This Gig is in the past, if you were there leave a review below
New Orleans Style Jazz
Paul and Liz were formerly known as "The Mississippi Dreamboats" However time has seen the band evolve and their daughter Emily on piano and vocals is now heading up "The Good Time Gang". They are still rooted in the New Orleans style of jazz, surrounding themselves with musicians who are inspired by the Good Time Bands of the 40s, 50s and 60s. Jeff Milner on trombone is a true exponent of the Jim Robinson style from the George Lewis Band and Liz continues to be inspired by George Lewis. Sarah Thatcher on banjo and tenor guitar works in a great partnership with Spike Kennedy on bass and Paul on the drums, playing the solid beat of the dance halls of New Orleans. Emily's vocal repertoire includes well known jazz standards, blues and spirituals.
Paul, Liz and Emily are also available as individual guests for other bands
Pub & Jazz Club
The Trumpet is not the proper name of the pub, but a 'nickname'. It's real name is 'The Royal Exchange'.
The Trumpet is a welcoming one room local with jazz, mainly trad, featured seven nights per week and Sunday lunchtimes.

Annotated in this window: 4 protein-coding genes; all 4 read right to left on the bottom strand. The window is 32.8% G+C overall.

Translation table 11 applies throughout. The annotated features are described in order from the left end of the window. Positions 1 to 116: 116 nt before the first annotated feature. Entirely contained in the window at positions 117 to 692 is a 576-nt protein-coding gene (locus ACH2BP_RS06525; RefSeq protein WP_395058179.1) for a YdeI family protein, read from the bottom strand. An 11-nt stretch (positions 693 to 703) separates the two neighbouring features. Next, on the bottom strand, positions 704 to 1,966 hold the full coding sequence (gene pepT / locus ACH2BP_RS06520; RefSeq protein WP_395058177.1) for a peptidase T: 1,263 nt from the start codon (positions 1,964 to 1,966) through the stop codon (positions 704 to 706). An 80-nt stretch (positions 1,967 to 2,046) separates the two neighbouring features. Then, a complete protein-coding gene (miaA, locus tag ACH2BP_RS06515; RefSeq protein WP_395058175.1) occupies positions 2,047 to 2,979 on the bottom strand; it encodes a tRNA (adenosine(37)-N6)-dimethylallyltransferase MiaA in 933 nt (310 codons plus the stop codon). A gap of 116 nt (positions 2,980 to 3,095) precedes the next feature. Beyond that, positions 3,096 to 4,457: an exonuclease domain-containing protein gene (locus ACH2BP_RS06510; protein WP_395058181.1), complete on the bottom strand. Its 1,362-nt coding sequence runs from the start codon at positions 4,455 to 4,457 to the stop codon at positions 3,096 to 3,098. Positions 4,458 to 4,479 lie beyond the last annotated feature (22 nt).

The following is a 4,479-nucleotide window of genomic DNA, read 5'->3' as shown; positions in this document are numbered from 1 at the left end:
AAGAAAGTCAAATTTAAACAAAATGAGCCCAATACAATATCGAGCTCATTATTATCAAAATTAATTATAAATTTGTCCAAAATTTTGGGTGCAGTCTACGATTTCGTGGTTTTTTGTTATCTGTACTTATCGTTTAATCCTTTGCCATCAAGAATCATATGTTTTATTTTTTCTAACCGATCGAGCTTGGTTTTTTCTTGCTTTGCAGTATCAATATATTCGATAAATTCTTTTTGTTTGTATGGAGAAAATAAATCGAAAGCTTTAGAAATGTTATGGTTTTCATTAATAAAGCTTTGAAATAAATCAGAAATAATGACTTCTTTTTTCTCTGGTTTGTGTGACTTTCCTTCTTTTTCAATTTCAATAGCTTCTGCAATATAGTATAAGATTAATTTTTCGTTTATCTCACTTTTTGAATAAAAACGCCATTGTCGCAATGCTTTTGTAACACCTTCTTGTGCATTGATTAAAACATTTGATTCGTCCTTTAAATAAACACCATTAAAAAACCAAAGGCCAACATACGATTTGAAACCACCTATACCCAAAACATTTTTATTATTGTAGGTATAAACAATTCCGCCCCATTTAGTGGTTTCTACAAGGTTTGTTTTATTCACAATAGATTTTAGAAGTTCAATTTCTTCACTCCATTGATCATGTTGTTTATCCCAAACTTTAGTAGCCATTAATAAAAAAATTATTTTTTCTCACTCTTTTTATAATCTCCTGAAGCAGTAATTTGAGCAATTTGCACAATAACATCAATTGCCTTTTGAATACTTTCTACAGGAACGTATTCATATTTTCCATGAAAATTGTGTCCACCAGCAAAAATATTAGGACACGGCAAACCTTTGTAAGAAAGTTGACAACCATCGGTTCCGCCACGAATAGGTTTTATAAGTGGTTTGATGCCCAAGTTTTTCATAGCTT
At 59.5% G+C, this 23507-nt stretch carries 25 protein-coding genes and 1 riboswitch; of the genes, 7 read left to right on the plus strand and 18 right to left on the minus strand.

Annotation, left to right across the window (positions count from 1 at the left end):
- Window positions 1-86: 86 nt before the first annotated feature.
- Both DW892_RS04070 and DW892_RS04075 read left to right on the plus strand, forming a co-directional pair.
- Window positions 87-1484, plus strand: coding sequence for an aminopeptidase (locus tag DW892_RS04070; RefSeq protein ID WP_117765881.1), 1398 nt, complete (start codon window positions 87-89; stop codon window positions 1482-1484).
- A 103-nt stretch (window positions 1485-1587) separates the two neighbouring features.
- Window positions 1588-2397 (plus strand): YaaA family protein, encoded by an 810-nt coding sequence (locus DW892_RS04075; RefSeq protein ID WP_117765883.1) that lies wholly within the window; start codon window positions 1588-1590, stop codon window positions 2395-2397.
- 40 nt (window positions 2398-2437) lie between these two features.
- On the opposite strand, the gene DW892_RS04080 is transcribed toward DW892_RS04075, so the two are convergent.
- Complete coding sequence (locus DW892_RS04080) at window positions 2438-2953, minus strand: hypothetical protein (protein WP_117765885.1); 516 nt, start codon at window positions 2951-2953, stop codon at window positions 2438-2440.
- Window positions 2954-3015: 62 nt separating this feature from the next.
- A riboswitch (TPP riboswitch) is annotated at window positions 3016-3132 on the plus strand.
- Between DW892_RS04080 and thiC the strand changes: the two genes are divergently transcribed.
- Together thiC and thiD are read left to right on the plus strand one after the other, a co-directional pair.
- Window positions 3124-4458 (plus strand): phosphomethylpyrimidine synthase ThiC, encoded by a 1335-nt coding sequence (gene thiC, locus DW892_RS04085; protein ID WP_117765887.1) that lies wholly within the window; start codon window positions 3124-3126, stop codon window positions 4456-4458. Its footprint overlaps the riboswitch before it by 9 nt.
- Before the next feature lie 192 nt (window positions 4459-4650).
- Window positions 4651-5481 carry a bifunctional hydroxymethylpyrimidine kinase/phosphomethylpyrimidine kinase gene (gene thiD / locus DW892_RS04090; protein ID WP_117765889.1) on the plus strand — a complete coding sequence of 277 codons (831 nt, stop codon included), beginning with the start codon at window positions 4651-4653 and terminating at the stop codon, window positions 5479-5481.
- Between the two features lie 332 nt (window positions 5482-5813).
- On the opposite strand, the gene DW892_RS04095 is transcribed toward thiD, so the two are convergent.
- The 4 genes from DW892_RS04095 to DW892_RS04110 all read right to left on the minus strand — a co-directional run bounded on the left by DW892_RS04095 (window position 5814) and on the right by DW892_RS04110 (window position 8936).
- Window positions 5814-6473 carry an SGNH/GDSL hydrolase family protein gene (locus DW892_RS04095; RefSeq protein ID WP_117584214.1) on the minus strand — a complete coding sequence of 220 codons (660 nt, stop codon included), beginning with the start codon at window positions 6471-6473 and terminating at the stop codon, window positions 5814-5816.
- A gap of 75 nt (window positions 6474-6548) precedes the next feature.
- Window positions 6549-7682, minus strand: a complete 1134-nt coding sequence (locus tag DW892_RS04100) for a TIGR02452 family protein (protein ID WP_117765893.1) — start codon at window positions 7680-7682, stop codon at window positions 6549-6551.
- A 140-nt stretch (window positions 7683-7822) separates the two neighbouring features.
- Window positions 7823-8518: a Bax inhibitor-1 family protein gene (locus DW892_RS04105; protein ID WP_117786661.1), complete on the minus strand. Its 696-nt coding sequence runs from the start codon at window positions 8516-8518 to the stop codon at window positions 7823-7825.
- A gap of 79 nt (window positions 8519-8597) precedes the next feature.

Holden's award winning ales and the music draw in customers from around the area.
Music memorabilia of all styles and eras line the walls. A collection plate for the band is handed around when live music is being played.
It's history dates back to 1830, at which time it was a domestic house and butcher's shop until the then Duke of Wellington granted to the householder (on payment of a fee), the right to sell ale and beer from his premises. As it was a butcher's shop, it became known as 'The Butcher's Arms'.
In later years it became known as 'The Royal Exchange'.
It is almost certain that there is a pub of this name in every English town or city.
How it acquired the name 'The Trumpet' is a rather 'naughty' story and cannot be revealed in a 'family' orientated Web page, but can be read on a poster in the pub itself (you have to visit to find out !).
Jazz started here under the ownership of one 'Les Megson' in the late 50's-early 60's, who, as the pub was usually not very busy, used to play his jazz records at quite a high volume, simply because he loved jazz!.
Whilst every effort goes into ensuring this gig listing is accurate and up to date, always check with the venue before you travel.